1. Worm on top of dirtAccording to research done at the Rothamsted Experimental Station, depending on the soil quality, there can be anywhere from 250,000-1.75 million earthworms per acre of land.  Poor quality soil will have closer to the 250,000 range; good quality soil, such as farm land, will have closer to the 1.75 million worms per acre.  This means that on an average farm with livestock, the weight of the worms beneath the surface of the land will likely outweigh the livestock that walk on top.
  2. Earthworms can consume about ½ to 1 times their body weight every day and can process about 10 pounds of organic material per worm per year.  They also will eat just about any dead organic matter along with processing a variety of garbage and even tiny rocks that have organic matter on them, grinding the rocks into a paste that will enrich the soil.  They also force air through the underground tunnels they create, thereby aerating the soil as they work.  In the process of doing all this, they process and enrich the soil; they aren’t just nature’s garbage disposals, but also natural gardeners.
  3. Charles Darwin, noted the amazing ability of earthworms to bury things in the soil, even entire buildings as they gradually process soil underneath and around the buildings having it sink deeper and deeper over time.  They are also quite efficient at burying and processing small things like coins and random bits of garbage, which they will literally grab and pull below the surface where they can safely process it.
  4. Earthworms are hermaphrodites (i.e. an animal with both male and female sex organs).  So when two worms mate, both worms produce children.  The worms mate by getting in more or less a 69 position, exchanging sperm with one another.  Much later, a cocoon is then secreted by the clitellum band, which is visible near the front of the worm.  This is roughly ring shaped.  As its sliding out of the secreted ring, the worm deposits its eggs and the other worm’s sperm into the ring.  The ring then seals itself once the worm is completely out.  Eventually, the baby earthworms emerge fully developed and ready to go process some soil and be the staple of a lot of animal’s diets.
  5. Earthworms are able to regenerate most lost segments of their bodies, though most lost segments of their bodies, though this varies somewhat from species to species and the extent of the damage to themselves.  In 1972, it was proven that some species of earthworm are able to regenerate to the extent that you can grow two living worms from one bisected worm.  However, this is not common among most earthworm species; with most, the side with the head is the only one that survives, assuming the damage isn’t too extreme.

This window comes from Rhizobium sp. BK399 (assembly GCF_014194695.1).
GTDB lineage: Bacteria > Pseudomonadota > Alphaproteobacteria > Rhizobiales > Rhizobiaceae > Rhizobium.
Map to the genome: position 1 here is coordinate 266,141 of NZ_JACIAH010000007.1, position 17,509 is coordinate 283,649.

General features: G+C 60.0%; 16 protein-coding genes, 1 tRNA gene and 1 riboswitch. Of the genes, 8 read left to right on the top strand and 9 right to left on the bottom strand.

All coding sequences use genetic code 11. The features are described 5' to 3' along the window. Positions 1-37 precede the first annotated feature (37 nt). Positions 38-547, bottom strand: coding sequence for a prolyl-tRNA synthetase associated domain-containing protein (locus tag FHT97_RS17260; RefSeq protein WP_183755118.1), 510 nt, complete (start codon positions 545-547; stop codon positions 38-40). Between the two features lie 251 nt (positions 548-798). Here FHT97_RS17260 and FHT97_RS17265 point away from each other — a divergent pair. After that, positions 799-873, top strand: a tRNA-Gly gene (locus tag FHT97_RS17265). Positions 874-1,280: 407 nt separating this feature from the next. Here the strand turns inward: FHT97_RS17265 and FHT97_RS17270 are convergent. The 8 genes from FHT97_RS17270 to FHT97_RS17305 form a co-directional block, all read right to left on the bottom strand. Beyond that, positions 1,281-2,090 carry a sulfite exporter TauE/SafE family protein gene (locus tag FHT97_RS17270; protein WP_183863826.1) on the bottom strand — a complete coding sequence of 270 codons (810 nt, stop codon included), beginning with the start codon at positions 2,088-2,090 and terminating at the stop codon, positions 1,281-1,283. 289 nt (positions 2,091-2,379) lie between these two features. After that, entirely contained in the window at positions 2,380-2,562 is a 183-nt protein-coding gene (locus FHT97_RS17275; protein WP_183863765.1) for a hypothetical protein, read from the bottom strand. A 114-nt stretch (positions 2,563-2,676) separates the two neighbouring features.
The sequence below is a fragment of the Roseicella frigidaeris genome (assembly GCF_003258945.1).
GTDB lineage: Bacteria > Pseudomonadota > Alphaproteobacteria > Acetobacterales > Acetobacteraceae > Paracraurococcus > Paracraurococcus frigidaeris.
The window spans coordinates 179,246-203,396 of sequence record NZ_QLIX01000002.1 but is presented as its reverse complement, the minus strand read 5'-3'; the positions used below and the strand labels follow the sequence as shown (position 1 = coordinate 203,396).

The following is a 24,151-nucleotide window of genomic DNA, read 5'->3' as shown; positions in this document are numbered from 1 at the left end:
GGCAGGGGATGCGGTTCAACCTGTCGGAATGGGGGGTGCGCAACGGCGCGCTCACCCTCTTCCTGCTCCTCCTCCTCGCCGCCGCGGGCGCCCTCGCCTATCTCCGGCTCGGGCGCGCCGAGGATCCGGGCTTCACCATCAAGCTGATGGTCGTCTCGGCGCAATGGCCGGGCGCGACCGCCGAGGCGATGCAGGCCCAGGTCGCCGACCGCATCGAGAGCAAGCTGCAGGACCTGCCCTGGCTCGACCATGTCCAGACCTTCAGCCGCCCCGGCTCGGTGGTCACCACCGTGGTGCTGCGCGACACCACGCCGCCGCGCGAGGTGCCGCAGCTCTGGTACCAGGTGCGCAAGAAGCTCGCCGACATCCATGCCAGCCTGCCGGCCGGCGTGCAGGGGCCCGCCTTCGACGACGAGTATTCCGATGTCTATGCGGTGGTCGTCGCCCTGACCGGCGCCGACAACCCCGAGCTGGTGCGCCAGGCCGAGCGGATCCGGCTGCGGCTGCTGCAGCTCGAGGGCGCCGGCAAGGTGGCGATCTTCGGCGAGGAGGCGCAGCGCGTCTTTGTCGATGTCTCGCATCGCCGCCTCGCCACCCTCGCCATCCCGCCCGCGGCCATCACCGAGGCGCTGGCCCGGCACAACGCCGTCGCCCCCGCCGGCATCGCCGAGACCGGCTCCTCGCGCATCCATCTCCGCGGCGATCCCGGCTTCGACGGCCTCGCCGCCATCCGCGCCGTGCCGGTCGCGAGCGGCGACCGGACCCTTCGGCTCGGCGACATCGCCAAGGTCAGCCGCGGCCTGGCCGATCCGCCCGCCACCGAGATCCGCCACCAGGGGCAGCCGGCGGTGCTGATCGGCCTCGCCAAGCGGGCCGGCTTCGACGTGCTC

6. Earthworms not only work tirelessly throughout their lives cultivating and fertilizing soil for plants to grow, but also form the basis of many food chains.  They are a staple for many types of birds, snakes, moles, hedgehogs, beetles, snails, slugs and also are eaten by a variety of mammals such as foxes, bears, etc.  Charles Darwin went so far as to say of earthworms, “it may be doubted whether there are many other animals which have played so important a part in the history of the world, as have these lowly organized creatures.”  He believed that earthworms are wholly responsible for the top layer of rich soil on the Earth.
  7. South African earthworms can grow as large as 22 feet long, with the average length being about 6 feet long.  The largest one ever found so far, being 22 feet long, was found on a road side in 1967.
  8. Even though earthworms need to breathe, they have no lungs; rather, they breathe through their skin.  This is why earthworms surface after heavy rains, even though it is extremely hazardous for them to do so.  The high water content of the soil after heavy rains doesn’t allow gases to diffuse across their skin so if they don’t surface, they will suffocate and die.
  9. Earthworms have no eyes, but they can sense light, particularly on their front end.  They use this sense to make sure they avoid light as much as possible.  Most varieties of earthworms cannot handle direct sunlight for long.  This is for two reasons; first, because they can’t allow the mucus on their skin to dry out or they will suffocate; second, because most also can’t handle direct exposure to UV rays for more than a few minutes to an hour.  If they are exposed to UV light too long, they will become paralyzed and die quite quickly.
  10. Fossil evidence shows that earthworm-like creatures have been around for at least a half a billion years, surviving the mass extinction of animals about 65 million years ago that finished off the dinosaurs, among others.  There have been earthworms that have been discovered as much as 2 miles below the surface of the Earth.  Down there, temperatures can reach as high as 160 degrees Fahrenheit.  Today, there are about 6000 species of earthworms known, of which about 120 species are widely distributed around the world.